In its Consolidated Directions, the Department of Employment and Labour advises employers to have ventilation systems that function effectively and not simply recirculate used air. The intention is to prevent an accumulation of exhaled air and other bio-effluents within poorly ventilated workplaces. These are the spaces in which airborne pathogen transmission occurs. They are the persistent reservoirs of superspreader events.

As businesses, schools and universities consider bringing staff and students back into offices and classrooms, it raises the risk of more extreme waves of Covid infections. The problem is, we are stuck in the thinking of almost two years ago. Our Covid public health messaging has not been adequately updated in response to our better understanding of how infectious and contagious the Delta variant actually is.

Many still believe that surface sanitation, air fumigation, physical barriers, hand sanitation and social distancing will effectively help prevent the spread of Covid-19 and other airborne pathogens. This is simply misleading, resulting in unnecessary adverse health consequences as well as excessive, misplaced and ill-afforded expenditure.

The truth is vaccination and appropriate indoor ventilation are the two most significant factors for reducing the risk of deaths and transmission respectively. Masking and hand sanitation are important public health prevention measures, but there needs to be some hierarchy of these controls if we want to save lives effectively and efficiently, with limited expenditure and resources.

To protect employees and customers from Covid-19, business owners need to understand that it is the provision of sufficient ventilation that is as important – if not more important – than masking when it comes to preventing the spread of Covid-19.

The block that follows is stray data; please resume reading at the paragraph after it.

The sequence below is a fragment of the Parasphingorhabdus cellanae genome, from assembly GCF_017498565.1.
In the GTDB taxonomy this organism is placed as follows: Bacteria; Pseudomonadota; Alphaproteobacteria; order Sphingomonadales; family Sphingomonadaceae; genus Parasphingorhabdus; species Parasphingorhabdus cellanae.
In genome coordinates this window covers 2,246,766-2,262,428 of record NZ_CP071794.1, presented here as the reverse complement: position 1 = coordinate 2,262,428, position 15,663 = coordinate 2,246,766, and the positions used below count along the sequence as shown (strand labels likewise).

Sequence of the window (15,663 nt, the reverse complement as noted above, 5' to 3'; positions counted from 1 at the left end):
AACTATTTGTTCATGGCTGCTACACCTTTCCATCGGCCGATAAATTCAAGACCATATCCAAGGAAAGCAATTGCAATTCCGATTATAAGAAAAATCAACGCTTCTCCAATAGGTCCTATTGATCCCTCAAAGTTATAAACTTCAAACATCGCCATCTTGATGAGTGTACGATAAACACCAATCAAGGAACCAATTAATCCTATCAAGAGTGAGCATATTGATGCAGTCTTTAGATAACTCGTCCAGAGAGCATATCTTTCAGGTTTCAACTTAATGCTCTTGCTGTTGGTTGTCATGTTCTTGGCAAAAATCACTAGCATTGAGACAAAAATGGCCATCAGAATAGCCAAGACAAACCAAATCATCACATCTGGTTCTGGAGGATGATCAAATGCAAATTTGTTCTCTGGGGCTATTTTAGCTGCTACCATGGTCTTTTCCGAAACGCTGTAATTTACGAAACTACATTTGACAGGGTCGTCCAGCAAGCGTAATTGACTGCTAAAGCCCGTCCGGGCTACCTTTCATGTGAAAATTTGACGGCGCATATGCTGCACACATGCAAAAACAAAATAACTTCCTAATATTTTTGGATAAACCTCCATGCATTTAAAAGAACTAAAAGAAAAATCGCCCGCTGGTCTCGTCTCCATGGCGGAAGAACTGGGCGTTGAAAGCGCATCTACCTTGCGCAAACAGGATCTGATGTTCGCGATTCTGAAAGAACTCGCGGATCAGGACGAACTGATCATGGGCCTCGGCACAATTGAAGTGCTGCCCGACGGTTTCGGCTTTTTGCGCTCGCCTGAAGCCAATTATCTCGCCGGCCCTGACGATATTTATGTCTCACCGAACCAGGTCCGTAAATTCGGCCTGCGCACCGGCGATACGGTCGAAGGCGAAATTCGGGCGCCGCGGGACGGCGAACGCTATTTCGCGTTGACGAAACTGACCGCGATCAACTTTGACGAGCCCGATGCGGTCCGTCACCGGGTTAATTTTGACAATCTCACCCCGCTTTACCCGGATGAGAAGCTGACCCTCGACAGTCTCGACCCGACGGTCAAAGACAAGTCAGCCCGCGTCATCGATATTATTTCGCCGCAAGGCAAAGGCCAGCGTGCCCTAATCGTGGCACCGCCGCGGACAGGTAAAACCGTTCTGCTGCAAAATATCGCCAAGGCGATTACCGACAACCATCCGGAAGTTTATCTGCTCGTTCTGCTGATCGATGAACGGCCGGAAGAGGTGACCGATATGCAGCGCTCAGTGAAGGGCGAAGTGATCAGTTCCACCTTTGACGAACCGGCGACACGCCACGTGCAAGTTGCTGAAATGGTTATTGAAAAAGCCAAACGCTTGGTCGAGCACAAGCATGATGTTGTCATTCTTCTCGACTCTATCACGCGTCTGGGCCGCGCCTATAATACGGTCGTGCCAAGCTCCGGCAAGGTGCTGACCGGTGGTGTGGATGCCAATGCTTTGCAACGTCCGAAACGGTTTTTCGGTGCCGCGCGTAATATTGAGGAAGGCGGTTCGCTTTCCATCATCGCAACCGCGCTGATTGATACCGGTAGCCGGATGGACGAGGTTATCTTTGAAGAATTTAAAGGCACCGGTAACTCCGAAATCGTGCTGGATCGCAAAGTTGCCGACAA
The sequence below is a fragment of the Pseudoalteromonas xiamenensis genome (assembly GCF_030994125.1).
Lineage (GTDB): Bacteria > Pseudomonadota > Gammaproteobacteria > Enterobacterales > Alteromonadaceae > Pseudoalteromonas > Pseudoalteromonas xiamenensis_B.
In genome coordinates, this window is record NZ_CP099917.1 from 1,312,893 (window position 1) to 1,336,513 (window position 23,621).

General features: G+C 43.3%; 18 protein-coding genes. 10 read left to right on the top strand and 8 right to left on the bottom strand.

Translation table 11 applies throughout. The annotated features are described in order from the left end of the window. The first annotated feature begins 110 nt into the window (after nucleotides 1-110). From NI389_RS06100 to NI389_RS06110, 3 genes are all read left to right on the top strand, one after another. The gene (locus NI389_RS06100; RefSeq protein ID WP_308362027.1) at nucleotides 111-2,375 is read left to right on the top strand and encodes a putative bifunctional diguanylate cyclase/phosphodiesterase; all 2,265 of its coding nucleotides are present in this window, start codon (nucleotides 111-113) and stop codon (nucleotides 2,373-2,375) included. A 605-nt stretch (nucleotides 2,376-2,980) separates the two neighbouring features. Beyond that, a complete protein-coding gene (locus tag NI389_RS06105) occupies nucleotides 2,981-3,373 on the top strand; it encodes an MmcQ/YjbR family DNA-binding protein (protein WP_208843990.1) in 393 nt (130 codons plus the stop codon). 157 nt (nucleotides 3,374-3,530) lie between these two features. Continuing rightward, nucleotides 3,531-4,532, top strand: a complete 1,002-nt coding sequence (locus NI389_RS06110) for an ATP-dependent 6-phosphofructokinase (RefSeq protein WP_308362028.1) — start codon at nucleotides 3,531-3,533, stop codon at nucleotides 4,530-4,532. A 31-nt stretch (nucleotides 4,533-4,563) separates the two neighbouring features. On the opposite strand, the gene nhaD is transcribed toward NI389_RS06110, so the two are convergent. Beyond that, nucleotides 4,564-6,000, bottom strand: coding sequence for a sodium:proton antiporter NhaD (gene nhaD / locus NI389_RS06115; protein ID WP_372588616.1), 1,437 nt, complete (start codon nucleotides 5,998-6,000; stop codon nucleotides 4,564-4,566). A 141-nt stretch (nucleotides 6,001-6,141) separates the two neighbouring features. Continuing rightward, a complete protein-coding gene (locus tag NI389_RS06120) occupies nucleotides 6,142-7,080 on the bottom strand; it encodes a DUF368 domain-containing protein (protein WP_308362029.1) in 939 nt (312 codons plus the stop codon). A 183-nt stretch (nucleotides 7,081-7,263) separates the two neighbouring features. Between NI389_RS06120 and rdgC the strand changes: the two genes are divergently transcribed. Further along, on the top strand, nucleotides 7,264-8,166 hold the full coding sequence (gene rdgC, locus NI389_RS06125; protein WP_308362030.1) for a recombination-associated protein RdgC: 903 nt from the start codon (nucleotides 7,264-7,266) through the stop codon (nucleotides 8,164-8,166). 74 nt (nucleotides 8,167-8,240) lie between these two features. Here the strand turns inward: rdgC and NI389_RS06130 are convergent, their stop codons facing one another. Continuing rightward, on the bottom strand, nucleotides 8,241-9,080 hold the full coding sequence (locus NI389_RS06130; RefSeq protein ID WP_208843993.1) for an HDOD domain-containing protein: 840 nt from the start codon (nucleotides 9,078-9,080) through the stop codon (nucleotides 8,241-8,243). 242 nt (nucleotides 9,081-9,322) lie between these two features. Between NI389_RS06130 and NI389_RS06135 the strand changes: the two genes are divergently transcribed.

Both the World Health Organization (WHO) and the Centers for Disease Control and Prevention (CDC) have emphasised that Covid-19 is airborne and can be transmitted at distances much greater than one metre. The CDC, in particular, warns about the risks of enclosed spaces with inadequate ventilation, increased aerosol emissions through exhalation from physical exertion, raised voices, and prolonged exposure in these conditions for more than 15 minutes.

If we consider South Africa’s current decline in vaccination rates, the importance of ventilation and general lack of adherence to masking and physical distancing protocols, then the worst place to be is probably in a taxi or other public transport such as ride hailing services, buses and trains, with the windows shut. Poorly ventilated spaces with high occupation densities, like factories, board rooms, offices, classrooms, indoor restaurants, churches and of course, indoor venues like matric rages, are all potential ongoing superspreader reservoirs.

In the open air, unless you are walking or running directly behind an infected person and breathing in their exhalation plume, you are at a far lower risk of Covid-19 infection.

Covid-19 is likely to be with us for a long time, like HIV, influenza, chicken pox, measles and TB. To tackle it effectively, we will have to live with, and manage, it. Business owners and institutions have an obligation to make sure their premises are safe for returning workers, customers and students. One of the most effective things that businesses, schools and universities could do to ensure their staff, customers and students are safe, is to ensure all their public indoor spaces are effectively ventilated with fresh outdoor air. DM